High school rolls sexist gutter ball

By Jennifer Meyer

Imagine being suspended for showing up to team tryouts. For one high school student, showing up for bowling tryouts had some serious consequences.

Senior Paul Rofus at Schaumburg High School was suspended for showing up to tryouts for the girl’s bowling team because of his gender.

According to ABC7 News Chicago, Rofus could not be on the team because the school does not have a boys’ bowling team and allowing him to participate on the girls team would be in violation of Illinois High School Association rules.

School officials told Rofus he would be suspended for showing up to bowling practice, but Rofus was determined. Rofus’s parents are willing to file a lawsuit in order to get their son on the team.

Why does the IHSA not want boys to join girl’s teams?

Diana Swanson, associate professor in women’s studies and English, speculates it may be because most boys are bigger and stronger, on average, than most girls. The IHSA may not want boys to overtake girl’s sports both physically and symbolically through male sport favoritism.

Other than the IHSA rules that currently apply, there is no reason why Rofus should not be allowed on the bowling team.

For starters, Schaumburg High School does not have a boys bowling team.

Bowling is not known to be a “girl” sport, so why is there no team for boys? There obviously is an interest for a boy’s team since one student has gone so far out of his way to fight for it.

One solution would be to make the bowling team coed. This way, the school would not necessarily need to start up another bowling team for the boys.

Bowling teams usually do not utilize locker rooms and it is not a contact sport. However, all schools would probably have to turn their all-girl teams into coed teams for this to happen.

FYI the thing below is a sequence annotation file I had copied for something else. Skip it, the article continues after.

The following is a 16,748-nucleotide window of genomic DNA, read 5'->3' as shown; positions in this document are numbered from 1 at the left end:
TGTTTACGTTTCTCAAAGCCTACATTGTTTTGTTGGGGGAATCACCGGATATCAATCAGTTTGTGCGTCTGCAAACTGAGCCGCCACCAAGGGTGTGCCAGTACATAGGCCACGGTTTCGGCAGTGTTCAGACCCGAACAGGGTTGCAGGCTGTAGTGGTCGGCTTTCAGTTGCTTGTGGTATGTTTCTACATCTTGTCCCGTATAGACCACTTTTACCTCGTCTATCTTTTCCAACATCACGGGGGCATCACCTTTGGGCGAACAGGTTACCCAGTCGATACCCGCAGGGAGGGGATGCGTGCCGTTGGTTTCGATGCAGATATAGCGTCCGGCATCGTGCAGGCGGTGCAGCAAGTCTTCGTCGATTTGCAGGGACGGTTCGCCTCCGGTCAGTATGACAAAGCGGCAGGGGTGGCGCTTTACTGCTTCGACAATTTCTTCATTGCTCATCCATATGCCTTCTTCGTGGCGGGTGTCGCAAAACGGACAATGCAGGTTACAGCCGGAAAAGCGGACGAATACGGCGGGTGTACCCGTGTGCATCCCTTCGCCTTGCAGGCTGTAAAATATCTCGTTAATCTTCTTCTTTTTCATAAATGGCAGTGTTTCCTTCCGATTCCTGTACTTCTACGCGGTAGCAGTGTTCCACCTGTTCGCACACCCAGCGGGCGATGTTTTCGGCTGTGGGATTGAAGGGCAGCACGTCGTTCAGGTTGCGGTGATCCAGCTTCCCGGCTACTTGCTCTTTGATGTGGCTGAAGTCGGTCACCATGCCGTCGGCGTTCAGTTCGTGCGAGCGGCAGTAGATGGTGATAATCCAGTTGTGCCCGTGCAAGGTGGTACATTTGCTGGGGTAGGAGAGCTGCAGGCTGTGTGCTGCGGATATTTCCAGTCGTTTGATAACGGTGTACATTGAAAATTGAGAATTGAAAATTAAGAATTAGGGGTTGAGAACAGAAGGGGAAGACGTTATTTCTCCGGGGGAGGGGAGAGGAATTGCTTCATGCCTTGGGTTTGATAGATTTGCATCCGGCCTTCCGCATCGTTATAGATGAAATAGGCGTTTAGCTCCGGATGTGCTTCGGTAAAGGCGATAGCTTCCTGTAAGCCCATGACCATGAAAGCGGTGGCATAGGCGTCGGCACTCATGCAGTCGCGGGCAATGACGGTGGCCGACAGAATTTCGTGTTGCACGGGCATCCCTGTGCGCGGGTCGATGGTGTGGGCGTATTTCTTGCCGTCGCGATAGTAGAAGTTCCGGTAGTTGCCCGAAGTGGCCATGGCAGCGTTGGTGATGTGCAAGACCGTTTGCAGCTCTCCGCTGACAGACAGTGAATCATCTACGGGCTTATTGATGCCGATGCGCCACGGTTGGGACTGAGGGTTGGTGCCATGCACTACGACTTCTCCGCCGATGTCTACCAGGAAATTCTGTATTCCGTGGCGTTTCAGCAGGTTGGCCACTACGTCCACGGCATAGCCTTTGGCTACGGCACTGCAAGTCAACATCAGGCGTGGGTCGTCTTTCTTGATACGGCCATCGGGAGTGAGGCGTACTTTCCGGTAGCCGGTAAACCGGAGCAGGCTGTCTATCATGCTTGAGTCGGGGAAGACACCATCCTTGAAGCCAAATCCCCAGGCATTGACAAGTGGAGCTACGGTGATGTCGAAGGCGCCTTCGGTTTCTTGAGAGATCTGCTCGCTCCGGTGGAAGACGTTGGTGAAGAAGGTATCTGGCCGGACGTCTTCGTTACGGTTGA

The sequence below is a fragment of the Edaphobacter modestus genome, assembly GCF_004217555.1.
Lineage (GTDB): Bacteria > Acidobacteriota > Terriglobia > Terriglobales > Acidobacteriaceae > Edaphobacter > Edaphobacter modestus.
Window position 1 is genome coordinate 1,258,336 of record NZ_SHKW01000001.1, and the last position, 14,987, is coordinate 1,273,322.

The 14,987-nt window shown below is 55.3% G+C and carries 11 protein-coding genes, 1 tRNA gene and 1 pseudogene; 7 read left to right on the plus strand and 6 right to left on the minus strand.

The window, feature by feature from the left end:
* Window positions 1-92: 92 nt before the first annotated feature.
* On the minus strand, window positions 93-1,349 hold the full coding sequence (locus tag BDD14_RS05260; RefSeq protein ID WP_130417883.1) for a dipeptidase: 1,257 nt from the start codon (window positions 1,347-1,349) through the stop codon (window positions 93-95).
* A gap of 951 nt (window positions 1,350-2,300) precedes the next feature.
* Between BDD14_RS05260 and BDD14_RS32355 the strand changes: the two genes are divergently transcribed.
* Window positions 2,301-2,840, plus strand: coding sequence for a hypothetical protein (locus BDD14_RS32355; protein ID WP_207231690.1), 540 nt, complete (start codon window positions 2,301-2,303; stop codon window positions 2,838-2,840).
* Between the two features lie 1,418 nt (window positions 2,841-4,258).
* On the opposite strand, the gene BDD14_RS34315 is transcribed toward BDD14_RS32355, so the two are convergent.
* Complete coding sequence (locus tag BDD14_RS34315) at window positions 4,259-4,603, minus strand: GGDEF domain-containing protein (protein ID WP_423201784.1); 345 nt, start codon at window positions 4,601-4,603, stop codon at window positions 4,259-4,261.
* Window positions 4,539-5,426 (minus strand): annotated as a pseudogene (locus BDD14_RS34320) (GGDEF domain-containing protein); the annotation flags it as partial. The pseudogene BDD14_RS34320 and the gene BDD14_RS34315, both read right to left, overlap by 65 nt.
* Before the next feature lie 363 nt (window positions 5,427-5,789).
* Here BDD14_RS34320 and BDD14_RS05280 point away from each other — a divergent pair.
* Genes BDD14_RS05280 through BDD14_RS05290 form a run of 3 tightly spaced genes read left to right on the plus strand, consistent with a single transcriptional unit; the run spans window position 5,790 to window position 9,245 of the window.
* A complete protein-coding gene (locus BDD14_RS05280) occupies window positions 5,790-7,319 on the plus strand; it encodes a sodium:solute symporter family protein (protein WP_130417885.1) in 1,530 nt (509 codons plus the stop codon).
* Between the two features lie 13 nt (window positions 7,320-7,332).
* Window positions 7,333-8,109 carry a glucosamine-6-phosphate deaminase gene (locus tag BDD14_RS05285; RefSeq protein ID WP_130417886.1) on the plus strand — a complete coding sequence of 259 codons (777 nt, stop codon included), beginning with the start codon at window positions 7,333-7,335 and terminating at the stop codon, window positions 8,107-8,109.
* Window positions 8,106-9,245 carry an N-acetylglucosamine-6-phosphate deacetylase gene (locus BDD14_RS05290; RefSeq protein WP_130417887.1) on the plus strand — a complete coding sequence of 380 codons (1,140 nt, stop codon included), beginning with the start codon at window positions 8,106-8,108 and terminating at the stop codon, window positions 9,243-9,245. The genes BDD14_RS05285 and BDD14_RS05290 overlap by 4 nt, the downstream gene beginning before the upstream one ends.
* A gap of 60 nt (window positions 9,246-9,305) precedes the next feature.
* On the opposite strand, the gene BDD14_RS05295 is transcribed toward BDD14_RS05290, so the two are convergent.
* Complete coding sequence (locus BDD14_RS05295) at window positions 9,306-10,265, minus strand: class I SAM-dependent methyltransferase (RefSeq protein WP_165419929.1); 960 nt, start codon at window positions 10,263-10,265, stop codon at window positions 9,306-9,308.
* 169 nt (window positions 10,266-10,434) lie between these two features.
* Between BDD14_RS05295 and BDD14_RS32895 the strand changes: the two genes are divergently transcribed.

As a result, schools would be eliminating some sex discrimination in their athletic department.

However, it could be argued that a coed team would put the girls at an unfair advantage.

Like Swanson said, some believe boys are physically stronger than some girls and the boys on the bowling team would have an unfair advantage when it came to scoring points. This could possibly demean girls on the team who are physically not capable of competing with the boys.

Even so, there are scrawny men out there who would be at just as big a disadvantage as the female players competing against the bigger men.

Some may ask why Rofus’s determination to be on the bowling team is not warranted under Title IX, which bans sex discrimination in schools.

Swanson said it is because there is “parity in opportunity to participate in athletics.” In other words, if there is an equal number of sports teams available to girls as there are to boys, then the school is not in violation.

However, the schools are not necessarily at fault for the discrimination. The IHSA should be because of its ludicrous rules.

Rofus’s suspension from school was an unjust and cruel punishment.

In fact, there should have been no punishment at all. Rofus has bravely exposed the conspiracy of sex discrimination that still exists in schools to the public.

Columns reflect the opinion of the author and not necessarily that of the Northern Star staff.